Air Force

May 4, 2012

Airlift control flights, FBI train together at Patriot Sands

Capt. Marnee A.C. Losurdo
512 Airlift Wing public affairs

MACDILL AIR FORCE BASE, Fla. – Five Reserve units and a federal agency teamed up April 26 to 29 in Florida for Patriot Sands, an airlift training exercise simulating deployed bare base conditions with limited support.

Reservists with the 512th Airlift Control Flight, Dover Air Force Base, Del., 452d ALCF, March Air Reserve Base, Calif., and 439th ALCF, Westover ARB, Mass., trained with two FBI Rapid Deployment Teams from New York and Washington, D.C.

The Air Force Reserve Command has five airlift control flights, which consist of experienced airlift personnel to manage, coordinate and control air mobility assets. Depending on the mission, the specialized units may have to set up in an austere area, which was the purpose of the exercise–to gain experience and train in a fast-paced environment.

“We are part of contingency operations and if there is a surge in military operations or a natural disaster we have 36 hours to get on a plane and head to a location that needs us, and we set up a mobile command post,” said Capt. Jessica Rose, Contingency Response Element commander with the 439th ALCF.

The 512th ALCF was staged at MacDill AFB, Fla., and the 439th ALCF operated out of Patrick AFB, Fla., while the 452d ALCF worked at both locations. The units controlled airflow between the two bases. The exercise involved several units and utilized a C-130 from the 43d Airlift Group, Pope Field, N.C., a C-17 from the 446th Airlift Wing, Joint Base Lewis-McChord, Wash., and a C-17 and C-5M from Dover AFB.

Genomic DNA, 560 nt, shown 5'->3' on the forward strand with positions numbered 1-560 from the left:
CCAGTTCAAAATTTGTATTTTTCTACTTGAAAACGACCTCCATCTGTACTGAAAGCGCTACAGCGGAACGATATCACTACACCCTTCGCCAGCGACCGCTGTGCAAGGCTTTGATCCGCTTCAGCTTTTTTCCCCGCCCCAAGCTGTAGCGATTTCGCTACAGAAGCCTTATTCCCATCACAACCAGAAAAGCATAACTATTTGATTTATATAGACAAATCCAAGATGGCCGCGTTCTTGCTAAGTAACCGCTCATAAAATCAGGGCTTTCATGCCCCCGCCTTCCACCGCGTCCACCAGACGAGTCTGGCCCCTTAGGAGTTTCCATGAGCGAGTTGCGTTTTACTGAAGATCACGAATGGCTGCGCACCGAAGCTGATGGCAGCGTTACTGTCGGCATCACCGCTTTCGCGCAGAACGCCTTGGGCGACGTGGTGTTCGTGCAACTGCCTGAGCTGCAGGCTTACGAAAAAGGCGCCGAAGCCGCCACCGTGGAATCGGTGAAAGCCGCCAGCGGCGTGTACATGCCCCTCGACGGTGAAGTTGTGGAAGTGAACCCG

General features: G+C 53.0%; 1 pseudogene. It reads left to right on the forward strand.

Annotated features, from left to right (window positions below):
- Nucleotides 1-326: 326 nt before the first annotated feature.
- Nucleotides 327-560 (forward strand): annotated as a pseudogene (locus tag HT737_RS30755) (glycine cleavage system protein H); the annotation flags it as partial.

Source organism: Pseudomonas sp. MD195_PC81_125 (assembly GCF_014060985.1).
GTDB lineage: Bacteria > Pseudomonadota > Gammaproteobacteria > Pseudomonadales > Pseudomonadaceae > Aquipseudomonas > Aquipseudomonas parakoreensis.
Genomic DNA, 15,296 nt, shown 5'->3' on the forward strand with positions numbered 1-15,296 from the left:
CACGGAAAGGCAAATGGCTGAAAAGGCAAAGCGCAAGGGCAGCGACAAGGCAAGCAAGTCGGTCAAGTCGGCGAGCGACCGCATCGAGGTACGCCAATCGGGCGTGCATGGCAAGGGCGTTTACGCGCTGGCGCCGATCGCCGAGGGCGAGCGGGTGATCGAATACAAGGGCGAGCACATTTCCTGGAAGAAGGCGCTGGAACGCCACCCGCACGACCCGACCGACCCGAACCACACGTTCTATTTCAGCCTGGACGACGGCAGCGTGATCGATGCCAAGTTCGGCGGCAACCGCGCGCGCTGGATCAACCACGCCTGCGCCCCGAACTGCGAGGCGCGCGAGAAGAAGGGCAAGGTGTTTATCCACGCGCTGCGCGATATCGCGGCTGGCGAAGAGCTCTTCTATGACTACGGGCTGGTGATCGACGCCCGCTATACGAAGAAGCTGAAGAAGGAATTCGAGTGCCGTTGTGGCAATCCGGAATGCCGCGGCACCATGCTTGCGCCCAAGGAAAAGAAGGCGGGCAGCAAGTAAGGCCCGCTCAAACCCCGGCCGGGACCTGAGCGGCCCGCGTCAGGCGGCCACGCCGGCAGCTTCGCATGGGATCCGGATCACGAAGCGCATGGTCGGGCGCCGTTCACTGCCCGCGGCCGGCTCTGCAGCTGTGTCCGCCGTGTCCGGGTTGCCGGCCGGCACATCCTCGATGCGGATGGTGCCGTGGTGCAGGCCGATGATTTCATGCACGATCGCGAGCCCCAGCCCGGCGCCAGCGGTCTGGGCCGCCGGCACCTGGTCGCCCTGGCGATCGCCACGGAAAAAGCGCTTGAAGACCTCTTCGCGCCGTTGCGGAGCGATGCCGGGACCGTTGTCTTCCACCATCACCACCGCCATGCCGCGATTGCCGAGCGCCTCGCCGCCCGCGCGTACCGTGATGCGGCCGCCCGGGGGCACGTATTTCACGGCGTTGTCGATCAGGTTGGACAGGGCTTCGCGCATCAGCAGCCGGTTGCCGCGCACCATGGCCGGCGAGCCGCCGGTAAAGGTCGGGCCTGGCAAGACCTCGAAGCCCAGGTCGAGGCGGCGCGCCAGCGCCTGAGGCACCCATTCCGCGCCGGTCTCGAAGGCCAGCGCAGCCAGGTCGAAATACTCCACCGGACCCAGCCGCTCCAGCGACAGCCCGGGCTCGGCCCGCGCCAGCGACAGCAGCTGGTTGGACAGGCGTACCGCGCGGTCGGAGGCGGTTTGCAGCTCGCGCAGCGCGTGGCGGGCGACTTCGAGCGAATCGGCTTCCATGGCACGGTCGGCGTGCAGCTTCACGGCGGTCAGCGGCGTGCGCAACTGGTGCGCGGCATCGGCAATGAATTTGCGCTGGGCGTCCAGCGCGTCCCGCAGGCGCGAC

Participating from March ARB were Master Sgt. Darolyn Dale who deployed to Macdill AFB while Lt. Col. Ray Danowski, Senior Master Sgt. Jeff Wootten and Master Sgt. Adam Black (Fourth Air Force) went to Patrick AFB. Wootten was further deployed to Belle Chase, La, for a real world operation shortly after arriving at Patrick AFB demonstrating the tremendous demand and flexibility of this unit. Team March members served as trainers during the exercise since Patriot Sands emulates the 452d Airlift Control Flight’s home-grown exercise Patriot Hook, which is AFRC’s longest running exercise.

Master Sgt. Sean Pyne, 512th ALCF loadmaster, planned the exercise for almost 60 airmen to include reservists with Dover’s 46th Aerial Port Squadron and Westover’s 42d Aerial Port Squadron. He said Patriot Sands provided vital training by presenting opportunities for airmen to get experience establishing a parking area for aircraft, offloading and uploading cargo and managing aircraft arrival and departure times, while ensuring load plans and cargo were correctly configured for shipment.

The training was not only for airmen.

“We do the command and control of airplanes, passengers and equipment but as such, we need passengers and equipment to track,” said Rose. “So, we help an affiliate, and in this case it’s the FBI because if the FBI has to respond quickly to an event, they use Air Force assets. They need practice on how to load their equipment onto the plane, and we need the practice on how to track that plane. So, it’s a good fit for both of us.”